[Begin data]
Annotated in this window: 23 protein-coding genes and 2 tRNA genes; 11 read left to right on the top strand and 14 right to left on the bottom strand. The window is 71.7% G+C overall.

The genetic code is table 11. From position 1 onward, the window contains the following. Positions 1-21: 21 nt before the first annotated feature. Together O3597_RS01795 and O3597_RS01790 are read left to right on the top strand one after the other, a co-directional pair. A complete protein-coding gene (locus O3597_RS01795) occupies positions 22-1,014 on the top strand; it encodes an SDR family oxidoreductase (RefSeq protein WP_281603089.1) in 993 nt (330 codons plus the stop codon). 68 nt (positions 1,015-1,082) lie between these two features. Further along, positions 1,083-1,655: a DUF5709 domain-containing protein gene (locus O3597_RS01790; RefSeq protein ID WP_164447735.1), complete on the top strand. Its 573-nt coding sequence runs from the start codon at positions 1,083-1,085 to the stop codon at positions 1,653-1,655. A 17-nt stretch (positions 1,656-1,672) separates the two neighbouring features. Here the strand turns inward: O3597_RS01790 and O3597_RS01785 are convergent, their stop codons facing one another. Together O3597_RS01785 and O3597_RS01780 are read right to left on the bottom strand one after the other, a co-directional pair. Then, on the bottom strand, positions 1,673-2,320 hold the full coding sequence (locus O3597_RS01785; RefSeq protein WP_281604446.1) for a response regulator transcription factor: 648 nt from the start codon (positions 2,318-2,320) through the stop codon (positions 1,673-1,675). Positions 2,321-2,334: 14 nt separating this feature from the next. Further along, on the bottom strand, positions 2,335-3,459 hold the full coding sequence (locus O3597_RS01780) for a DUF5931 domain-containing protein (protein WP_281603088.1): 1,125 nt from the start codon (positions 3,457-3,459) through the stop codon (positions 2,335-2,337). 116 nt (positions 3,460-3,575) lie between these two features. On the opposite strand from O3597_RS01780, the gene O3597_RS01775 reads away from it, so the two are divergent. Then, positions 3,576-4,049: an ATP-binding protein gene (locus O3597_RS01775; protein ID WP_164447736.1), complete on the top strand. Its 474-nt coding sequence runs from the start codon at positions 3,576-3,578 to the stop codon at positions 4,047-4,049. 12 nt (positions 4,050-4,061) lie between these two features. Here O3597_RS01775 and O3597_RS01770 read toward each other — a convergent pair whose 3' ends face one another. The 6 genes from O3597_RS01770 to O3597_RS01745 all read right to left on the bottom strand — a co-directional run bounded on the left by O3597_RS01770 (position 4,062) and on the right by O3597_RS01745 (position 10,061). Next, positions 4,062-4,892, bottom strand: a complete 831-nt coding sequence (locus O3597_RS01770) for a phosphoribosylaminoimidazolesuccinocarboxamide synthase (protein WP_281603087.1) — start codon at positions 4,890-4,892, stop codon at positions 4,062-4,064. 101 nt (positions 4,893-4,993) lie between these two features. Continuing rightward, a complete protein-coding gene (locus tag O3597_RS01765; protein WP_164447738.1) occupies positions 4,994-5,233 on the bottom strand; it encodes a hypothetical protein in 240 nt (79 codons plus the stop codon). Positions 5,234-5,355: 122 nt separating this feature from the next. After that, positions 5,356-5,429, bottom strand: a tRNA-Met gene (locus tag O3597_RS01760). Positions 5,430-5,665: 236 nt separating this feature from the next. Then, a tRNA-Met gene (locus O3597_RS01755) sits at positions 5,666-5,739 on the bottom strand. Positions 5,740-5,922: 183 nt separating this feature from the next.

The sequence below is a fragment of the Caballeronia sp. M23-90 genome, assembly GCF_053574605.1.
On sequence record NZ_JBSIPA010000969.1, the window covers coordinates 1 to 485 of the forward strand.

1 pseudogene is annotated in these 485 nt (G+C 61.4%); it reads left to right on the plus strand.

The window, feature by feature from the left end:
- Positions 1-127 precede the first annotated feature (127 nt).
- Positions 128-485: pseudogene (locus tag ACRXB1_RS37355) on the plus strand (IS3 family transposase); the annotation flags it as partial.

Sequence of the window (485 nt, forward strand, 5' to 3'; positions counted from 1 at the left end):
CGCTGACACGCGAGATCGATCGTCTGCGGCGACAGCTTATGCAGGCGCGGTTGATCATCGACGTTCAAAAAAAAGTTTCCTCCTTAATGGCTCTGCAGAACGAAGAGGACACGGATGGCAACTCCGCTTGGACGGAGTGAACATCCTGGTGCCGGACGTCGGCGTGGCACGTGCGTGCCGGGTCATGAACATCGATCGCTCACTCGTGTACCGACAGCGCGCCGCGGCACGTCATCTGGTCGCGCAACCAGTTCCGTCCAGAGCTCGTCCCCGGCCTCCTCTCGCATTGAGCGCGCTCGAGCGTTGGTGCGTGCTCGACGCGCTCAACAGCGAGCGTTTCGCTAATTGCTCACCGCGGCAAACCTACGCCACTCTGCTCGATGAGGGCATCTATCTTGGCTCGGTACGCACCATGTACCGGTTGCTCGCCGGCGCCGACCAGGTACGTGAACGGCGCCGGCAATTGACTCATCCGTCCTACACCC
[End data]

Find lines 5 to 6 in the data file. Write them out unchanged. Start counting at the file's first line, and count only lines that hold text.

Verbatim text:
1 pseudogene is annotated in these 485 nt (G+C 61.4%); it reads left to right on the plus strand.

The window, feature by feature from the left end: